Is there a difference between ionization energy and ionization potential?

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Wikipedia says they are synonymous.

Ionization energy is how much energy it takes to abstract an electron from an atom. A molecule with a low ionization energy can more easily be ionized. It seems weird to call this a low ionization potential though. You are trying to say it can easily be ionized, but you would call that a "low ionization potential"? That makes it sound like it ISN'T easy to ionize it.

So, are they the same thing or are they opposites?

Also, why does IE decrease down a group? The explanation given is that the electrons are further from the nucleus. But Z(effective) increases down a group. Who cares if they are further away if they are feeling more charge from the nucleus?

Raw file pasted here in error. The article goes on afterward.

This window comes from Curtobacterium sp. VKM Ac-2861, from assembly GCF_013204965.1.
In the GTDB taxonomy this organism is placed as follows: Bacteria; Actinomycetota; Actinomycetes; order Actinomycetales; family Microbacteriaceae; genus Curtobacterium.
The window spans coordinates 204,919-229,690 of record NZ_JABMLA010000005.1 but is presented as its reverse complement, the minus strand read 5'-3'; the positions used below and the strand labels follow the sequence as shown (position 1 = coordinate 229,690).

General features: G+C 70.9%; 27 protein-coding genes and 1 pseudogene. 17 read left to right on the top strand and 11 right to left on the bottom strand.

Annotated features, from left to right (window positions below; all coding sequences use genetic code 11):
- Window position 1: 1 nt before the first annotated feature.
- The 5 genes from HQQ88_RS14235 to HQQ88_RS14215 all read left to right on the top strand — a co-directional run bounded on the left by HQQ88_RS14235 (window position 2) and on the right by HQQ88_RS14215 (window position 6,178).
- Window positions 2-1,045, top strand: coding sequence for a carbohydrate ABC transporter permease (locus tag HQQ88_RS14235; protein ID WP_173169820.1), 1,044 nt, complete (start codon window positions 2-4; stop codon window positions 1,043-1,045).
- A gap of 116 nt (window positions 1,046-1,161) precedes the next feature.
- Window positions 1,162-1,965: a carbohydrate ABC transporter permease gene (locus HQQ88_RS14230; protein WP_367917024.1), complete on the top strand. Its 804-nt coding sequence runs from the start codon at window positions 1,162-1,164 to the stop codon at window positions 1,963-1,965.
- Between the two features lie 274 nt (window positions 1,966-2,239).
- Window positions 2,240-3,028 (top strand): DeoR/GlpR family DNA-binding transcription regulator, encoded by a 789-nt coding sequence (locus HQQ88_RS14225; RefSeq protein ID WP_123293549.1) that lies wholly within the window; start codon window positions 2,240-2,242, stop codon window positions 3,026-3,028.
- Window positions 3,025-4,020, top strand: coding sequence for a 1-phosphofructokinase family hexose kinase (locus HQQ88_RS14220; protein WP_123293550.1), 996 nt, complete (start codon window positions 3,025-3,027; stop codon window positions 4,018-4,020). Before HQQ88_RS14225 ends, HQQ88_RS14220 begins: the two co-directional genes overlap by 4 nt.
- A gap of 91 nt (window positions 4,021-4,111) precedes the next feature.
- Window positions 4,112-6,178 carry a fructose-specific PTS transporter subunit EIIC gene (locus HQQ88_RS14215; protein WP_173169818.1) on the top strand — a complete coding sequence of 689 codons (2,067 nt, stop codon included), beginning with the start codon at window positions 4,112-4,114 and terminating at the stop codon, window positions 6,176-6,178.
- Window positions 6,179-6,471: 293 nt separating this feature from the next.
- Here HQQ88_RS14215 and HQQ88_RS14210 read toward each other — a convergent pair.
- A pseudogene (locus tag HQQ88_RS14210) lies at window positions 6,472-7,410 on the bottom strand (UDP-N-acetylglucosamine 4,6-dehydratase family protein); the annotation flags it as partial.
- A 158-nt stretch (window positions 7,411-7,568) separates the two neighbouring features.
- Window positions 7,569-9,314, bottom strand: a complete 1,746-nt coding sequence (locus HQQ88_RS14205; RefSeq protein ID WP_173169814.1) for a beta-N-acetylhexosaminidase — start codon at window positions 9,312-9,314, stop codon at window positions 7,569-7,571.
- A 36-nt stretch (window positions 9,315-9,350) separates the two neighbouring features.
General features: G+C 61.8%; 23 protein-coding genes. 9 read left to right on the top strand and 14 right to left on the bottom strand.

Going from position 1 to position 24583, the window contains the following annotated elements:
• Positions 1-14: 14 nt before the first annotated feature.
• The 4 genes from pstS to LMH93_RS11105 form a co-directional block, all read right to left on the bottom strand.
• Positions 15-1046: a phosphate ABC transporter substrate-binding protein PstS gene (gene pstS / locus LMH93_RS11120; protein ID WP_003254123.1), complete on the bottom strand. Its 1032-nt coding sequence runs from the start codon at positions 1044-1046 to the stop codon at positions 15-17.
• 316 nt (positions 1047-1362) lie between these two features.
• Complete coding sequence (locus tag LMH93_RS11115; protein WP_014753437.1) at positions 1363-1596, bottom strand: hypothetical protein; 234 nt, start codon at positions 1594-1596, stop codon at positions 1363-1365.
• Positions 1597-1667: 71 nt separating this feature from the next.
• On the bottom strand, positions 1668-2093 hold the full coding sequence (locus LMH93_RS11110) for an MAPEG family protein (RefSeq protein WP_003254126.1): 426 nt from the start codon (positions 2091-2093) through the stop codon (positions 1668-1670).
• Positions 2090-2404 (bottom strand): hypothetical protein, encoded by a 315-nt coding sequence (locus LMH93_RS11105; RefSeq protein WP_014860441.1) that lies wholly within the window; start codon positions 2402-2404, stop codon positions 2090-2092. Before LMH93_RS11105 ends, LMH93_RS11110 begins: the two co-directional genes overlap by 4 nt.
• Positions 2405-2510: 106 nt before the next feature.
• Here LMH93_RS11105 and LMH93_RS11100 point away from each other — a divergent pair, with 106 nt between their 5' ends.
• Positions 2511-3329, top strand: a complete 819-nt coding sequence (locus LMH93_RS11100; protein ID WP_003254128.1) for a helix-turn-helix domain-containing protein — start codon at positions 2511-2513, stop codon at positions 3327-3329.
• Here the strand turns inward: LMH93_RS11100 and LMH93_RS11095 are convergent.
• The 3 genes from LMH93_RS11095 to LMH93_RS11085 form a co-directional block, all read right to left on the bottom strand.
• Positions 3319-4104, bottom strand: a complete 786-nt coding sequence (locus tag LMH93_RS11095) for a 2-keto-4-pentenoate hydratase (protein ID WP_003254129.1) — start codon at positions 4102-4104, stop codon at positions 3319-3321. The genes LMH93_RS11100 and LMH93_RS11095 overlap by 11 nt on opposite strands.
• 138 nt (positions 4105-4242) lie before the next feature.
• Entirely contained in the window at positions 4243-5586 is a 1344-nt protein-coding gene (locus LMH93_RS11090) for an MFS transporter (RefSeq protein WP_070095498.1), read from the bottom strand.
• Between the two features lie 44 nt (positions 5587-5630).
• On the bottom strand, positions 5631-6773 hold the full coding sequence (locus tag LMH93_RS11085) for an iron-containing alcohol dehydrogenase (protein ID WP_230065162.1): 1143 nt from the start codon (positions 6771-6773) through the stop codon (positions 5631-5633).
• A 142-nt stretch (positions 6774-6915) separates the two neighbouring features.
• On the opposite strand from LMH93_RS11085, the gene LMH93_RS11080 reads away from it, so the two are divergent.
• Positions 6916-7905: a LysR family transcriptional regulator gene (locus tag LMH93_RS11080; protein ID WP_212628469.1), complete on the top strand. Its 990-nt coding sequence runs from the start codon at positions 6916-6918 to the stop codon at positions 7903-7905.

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Yes, but as you move down a group, the valence shell is now "shielded" in part by the electrons in the non-valence shells as well.
 
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Yes, but as you move down a group, the valence shell is now "shielded" in part by the electrons in the non-valence shells as well.
I know there are core electrons that shield. But as you move down the core e- are not as effective at shielding due to increased core shell size. The effect is that Z* increases slightly down a group. My question is how can the electromagnetic force on an electron at that point be larger but it is also easier to pull that electron away?
 
  • #4
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Ionization energy and ionization potential are used interchangeably in my experience. If you want to argue for differentiating between the two, be my guest, but chemists can be awfully slow in adopting new terminology standards (I still call ethene "ethylene," after all).